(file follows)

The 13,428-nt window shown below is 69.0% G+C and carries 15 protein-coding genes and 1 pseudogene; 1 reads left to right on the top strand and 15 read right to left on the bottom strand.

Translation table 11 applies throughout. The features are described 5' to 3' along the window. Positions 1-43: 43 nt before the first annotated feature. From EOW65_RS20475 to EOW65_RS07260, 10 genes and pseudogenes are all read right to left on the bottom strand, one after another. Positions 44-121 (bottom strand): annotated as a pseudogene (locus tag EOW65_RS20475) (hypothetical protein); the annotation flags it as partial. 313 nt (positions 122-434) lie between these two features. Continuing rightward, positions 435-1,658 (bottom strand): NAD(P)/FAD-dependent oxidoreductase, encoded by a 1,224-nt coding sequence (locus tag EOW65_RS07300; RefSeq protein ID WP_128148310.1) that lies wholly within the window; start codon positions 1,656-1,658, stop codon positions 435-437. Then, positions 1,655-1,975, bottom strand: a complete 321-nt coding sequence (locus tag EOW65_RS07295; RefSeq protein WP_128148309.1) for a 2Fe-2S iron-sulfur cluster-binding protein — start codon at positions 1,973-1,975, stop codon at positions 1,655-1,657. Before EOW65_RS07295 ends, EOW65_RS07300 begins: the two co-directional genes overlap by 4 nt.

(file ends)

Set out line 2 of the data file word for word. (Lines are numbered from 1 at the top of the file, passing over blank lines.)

Translation table 11 applies throughout. The features are described 5' to 3' along the window. Positions 1-43: 43 nt before the first annotated feature. From EOW65_RS20475 to EOW65_RS07260, 10 genes and pseudogenes are all read right to left on the bottom strand, one after another. Positions 44-121 (bottom strand): annotated as a pseudogene (locus tag EOW65_RS20475) (hypothetical protein); the annotation flags it as partial. 313 nt (positions 122-434) lie between these two features. Continuing rightward, positions 435-1,658 (bottom strand): NAD(P)/FAD-dependent oxidoreductase, encoded by a 1,224-nt coding sequence (locus tag EOW65_RS07300; RefSeq protein ID WP_128148310.1) that lies wholly within the window; start codon positions 1,656-1,658, stop codon positions 435-437. Then, positions 1,655-1,975, bottom strand: a complete 321-nt coding sequence (locus tag EOW65_RS07295; RefSeq protein WP_128148309.1) for a 2Fe-2S iron-sulfur cluster-binding protein — start codon at positions 1,973-1,975, stop codon at positions 1,655-1,657. Before EOW65_RS07295 ends, EOW65_RS07300 begins: the two co-directional genes overlap by 4 nt.